Background: There are more than 1 million persons living with HIV/AIDS (PLWHA) in the United States and approximately 40 % of them have a history of alcohol use disorders (AUD). Chronic heavy alcohol consumption and HIV/AIDS both result in reduced lean body mass and muscle dysfunction, increasing the incidence of comorbid conditions. Previous studies from our laboratory using rhesus macaques infected with Simian Immunodeficiency Virus (SIV) demonstrated that chronic binge alcohol (CBA) administration in the absence of antiretroviral therapy exacerbates skeletal muscle (SKM) wasting at end-stage SIV disease. The aim of this study was to characterize how CBA alters global gene regulatory networks that lead to SKM wasting at end-stage disease. Administration of intragastric alcohol or sucrose to male rhesus macaques began 3 months prior to SIV infection and continued throughout the duration of study. High-output array analysis was used to determine CBA-dependent changes in mRNA expression, miRNA expression, and promoter methylation status of SKM at end-stage disease (~10 months post-SIV) from healthy control (control), sucrose-administered, SIV-infected (SUC/SIV), and CBA-administered/SIV-infected (CBA/SIV) macaques.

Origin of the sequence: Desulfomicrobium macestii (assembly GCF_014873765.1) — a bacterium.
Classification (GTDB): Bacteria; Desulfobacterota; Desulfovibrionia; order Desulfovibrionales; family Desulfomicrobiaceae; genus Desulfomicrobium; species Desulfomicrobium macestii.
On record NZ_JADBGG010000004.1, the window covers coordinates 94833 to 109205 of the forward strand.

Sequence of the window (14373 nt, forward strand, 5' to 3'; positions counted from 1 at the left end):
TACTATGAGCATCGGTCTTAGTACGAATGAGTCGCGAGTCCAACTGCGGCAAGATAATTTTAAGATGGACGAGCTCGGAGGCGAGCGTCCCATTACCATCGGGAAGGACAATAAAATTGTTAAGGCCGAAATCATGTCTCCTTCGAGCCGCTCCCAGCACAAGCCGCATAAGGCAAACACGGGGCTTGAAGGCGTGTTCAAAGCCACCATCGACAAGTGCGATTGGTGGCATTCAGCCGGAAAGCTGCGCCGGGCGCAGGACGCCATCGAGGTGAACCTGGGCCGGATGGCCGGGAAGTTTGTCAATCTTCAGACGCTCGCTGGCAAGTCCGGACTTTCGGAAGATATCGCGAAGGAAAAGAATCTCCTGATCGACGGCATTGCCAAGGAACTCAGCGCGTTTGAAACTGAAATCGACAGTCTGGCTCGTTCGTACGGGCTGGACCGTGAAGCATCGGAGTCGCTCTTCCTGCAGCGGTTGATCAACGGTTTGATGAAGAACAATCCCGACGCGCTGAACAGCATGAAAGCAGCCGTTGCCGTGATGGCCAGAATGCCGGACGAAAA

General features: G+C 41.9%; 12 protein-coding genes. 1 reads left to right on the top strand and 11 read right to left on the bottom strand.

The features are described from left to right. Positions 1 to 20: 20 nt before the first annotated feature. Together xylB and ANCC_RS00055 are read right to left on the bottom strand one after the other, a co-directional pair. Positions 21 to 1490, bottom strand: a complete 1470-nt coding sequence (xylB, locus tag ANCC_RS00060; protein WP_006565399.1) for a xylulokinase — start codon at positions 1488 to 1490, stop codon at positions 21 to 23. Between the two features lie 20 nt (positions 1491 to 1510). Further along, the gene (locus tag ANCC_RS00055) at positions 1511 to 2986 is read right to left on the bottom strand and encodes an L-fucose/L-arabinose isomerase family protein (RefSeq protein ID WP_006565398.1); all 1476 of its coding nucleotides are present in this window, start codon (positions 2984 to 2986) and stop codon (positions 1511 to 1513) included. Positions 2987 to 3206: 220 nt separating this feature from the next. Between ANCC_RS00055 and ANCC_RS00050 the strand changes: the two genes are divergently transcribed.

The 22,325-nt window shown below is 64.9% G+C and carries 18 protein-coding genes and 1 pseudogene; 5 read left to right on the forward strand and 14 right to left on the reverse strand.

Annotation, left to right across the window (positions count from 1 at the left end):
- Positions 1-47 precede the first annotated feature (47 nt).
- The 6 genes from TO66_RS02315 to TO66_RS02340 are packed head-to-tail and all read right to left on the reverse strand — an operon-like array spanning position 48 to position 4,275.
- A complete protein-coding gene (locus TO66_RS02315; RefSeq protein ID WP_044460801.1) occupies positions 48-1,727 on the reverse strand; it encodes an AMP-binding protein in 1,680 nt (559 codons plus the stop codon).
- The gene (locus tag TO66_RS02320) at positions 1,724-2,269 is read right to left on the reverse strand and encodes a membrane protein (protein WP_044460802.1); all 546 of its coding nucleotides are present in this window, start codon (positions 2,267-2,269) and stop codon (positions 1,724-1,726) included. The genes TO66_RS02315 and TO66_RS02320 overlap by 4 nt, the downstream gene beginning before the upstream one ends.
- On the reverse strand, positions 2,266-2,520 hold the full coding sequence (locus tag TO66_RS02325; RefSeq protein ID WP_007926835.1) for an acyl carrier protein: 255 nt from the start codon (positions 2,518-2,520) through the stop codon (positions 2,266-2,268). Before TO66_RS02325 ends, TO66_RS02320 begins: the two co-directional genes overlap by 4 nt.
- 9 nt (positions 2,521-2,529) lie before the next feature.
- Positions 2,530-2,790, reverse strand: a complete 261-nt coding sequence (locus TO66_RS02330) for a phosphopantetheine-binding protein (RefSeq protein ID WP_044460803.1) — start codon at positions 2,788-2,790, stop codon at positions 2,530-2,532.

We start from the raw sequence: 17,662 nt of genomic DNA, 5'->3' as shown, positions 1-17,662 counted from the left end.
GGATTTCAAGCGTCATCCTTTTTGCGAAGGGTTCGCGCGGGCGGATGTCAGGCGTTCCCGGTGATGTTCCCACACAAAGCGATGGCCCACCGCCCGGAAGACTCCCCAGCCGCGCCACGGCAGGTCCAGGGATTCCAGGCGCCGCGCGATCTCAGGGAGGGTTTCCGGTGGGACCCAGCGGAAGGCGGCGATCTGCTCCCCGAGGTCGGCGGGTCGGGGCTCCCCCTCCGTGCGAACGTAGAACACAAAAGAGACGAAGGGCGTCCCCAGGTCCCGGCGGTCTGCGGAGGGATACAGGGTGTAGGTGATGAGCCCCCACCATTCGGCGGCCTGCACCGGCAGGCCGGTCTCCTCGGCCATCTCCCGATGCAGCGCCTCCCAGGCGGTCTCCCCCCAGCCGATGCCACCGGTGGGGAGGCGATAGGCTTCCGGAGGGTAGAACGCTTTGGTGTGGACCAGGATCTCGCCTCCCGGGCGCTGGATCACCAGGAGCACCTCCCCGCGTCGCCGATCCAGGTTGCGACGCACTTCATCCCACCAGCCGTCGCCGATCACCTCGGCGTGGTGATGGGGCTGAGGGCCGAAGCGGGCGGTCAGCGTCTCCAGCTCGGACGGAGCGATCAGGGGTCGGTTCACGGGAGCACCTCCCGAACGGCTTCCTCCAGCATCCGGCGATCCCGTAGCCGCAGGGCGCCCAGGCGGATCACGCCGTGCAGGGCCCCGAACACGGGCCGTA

Results: In addition to previously reported effects on the extracellular matrix and the promotion of a pro-inflammatory environment, we found that CBA adversely affects gene regulatory networks that involve "universal" cellular functions, protein homeostasis, calcium and ion homeostasis, neuronal growth and signaling, and satellite cell growth and survival.
Conclusions: The results from this study provide an overview of the impact of CBA on gene regulatory networks involved in biological functions, including transcriptional and epigenetic processes, illustrating the genetic and molecular mechanisms associated with CBA-dependent SKM wasting at end-stage SIV infection.